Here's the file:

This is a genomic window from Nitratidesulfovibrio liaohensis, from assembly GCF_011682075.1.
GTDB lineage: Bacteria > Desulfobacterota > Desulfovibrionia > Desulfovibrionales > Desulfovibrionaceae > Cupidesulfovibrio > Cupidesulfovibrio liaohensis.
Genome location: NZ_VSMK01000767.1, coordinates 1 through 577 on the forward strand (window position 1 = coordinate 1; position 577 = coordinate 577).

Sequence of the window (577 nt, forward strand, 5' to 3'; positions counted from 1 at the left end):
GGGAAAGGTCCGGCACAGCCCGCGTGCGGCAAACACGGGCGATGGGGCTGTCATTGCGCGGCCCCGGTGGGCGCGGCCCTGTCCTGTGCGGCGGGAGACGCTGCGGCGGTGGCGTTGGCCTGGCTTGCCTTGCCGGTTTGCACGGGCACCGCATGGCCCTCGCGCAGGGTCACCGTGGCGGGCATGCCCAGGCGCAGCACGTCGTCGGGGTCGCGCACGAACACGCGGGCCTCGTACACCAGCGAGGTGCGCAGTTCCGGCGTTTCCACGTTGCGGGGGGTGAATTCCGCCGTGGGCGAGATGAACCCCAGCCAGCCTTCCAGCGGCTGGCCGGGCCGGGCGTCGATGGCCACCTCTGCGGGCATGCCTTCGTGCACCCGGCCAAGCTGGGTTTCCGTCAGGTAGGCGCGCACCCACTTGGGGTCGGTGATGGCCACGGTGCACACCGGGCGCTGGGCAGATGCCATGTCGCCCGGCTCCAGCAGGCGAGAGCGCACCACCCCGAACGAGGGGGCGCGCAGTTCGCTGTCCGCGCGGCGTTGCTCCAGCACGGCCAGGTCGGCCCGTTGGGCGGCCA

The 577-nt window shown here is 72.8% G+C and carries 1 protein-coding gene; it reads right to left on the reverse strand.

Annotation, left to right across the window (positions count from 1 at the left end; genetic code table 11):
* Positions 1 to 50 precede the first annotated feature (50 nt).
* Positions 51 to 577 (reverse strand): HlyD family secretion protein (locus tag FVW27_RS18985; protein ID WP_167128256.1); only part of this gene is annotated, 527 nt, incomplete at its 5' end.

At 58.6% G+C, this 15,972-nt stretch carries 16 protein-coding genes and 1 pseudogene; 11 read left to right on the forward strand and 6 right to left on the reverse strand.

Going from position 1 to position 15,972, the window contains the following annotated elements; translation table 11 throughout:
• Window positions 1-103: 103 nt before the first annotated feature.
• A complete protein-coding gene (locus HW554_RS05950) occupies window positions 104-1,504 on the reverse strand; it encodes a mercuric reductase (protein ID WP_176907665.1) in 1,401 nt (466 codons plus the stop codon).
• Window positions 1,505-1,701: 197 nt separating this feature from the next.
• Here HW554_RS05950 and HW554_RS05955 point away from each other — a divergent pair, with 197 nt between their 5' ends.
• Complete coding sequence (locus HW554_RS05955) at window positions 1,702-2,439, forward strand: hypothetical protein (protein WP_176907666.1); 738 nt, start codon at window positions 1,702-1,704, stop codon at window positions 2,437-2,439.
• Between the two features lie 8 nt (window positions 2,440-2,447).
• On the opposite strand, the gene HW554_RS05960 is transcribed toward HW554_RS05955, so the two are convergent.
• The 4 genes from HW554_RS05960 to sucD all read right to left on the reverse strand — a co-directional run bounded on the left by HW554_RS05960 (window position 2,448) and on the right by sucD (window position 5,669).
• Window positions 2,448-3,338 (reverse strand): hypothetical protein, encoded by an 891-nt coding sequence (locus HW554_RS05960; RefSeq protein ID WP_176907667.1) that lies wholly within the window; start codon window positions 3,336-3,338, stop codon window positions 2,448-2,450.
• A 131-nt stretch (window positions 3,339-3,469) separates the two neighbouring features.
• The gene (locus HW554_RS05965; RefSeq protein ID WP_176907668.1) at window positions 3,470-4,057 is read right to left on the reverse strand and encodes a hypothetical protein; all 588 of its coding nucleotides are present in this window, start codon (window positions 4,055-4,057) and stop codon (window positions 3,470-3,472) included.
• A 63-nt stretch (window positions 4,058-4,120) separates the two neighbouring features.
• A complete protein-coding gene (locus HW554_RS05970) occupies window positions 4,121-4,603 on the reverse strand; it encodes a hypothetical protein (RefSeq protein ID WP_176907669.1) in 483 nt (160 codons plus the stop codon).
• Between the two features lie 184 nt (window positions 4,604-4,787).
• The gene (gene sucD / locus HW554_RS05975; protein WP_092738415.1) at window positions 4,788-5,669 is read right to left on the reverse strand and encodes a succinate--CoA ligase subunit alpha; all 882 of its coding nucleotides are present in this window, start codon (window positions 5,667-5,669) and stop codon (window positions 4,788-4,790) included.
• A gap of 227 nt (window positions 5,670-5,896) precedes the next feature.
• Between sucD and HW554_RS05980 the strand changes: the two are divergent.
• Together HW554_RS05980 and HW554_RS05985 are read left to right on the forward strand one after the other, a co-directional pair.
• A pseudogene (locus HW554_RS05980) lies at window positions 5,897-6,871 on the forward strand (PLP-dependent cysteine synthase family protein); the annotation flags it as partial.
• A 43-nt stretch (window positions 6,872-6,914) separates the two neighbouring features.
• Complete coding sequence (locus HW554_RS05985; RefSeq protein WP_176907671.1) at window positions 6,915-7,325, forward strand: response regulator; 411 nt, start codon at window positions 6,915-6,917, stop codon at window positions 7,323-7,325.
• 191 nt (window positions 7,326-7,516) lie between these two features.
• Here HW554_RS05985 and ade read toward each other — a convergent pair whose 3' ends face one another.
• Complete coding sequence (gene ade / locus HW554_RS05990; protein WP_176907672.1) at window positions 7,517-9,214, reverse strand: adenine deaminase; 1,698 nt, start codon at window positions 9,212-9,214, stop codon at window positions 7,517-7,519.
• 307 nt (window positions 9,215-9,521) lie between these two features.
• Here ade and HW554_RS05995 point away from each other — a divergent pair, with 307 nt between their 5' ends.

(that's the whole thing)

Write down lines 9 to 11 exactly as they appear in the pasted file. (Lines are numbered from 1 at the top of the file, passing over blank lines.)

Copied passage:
* Positions 51 to 577 (reverse strand): HlyD family secretion protein (locus tag FVW27_RS18985; protein ID WP_167128256.1); only part of this gene is annotated, 527 nt, incomplete at its 5' end.

At 58.6% G+C, this 15,972-nt stretch carries 16 protein-coding genes and 1 pseudogene; 11 read left to right on the forward strand and 6 right to left on the reverse strand.

Going from position 1 to position 15,972, the window contains the following annotated elements; translation table 11 throughout: